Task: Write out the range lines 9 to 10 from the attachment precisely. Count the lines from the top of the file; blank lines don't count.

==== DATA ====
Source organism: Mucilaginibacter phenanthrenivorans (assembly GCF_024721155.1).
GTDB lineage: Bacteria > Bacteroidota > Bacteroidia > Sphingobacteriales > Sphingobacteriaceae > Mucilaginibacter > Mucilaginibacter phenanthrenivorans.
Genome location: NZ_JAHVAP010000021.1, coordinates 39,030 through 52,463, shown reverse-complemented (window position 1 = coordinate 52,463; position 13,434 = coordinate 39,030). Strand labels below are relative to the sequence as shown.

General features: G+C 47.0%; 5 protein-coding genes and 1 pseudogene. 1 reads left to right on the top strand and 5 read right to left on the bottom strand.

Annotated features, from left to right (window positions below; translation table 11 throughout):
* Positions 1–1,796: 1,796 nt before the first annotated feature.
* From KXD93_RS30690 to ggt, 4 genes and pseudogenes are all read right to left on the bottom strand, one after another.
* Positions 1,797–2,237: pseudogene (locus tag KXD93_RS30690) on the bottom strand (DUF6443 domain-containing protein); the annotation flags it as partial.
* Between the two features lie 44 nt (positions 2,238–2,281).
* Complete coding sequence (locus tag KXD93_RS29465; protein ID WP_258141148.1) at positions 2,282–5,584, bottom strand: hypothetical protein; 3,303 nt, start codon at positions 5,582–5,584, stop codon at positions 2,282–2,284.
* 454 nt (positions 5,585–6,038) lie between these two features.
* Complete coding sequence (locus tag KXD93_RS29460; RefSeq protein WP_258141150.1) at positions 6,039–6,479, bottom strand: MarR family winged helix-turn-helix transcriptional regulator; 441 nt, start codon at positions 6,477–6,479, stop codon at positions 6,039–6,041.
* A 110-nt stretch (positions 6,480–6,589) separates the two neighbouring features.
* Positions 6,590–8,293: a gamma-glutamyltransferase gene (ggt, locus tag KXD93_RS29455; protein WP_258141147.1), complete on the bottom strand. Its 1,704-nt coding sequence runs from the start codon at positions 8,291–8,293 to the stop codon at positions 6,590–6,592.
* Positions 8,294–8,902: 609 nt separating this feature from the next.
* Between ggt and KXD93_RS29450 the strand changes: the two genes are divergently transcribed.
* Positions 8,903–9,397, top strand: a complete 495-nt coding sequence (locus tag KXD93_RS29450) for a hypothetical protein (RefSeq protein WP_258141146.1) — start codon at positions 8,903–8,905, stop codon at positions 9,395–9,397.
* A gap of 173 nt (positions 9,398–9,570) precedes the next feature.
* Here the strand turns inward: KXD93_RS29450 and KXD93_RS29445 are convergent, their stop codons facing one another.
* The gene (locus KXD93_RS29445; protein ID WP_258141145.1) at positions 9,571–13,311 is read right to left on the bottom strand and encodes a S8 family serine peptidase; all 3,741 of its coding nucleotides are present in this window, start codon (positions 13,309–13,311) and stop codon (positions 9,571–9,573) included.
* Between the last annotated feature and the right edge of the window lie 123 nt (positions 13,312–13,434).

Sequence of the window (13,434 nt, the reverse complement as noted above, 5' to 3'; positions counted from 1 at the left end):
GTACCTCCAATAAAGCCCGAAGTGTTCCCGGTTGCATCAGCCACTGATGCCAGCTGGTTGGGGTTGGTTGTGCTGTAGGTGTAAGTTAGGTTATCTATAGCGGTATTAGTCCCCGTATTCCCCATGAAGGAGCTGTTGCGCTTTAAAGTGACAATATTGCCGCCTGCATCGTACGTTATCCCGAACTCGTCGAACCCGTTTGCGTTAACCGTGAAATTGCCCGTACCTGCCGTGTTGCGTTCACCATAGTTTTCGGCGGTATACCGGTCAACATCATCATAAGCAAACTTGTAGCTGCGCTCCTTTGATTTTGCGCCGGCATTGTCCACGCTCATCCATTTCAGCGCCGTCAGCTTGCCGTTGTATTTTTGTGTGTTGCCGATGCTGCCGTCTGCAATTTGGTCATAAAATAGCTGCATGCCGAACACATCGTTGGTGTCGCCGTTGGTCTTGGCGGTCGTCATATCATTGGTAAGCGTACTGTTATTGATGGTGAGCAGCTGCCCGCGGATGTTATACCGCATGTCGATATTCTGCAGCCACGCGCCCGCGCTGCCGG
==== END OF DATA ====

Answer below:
* Between the two features lie 44 nt (positions 2,238–2,281).
* Complete coding sequence (locus tag KXD93_RS29465; protein ID WP_258141148.1) at positions 2,282–5,584, bottom strand: hypothetical protein; 3,303 nt, start codon at positions 5,582–5,584, stop codon at positions 2,282–2,284.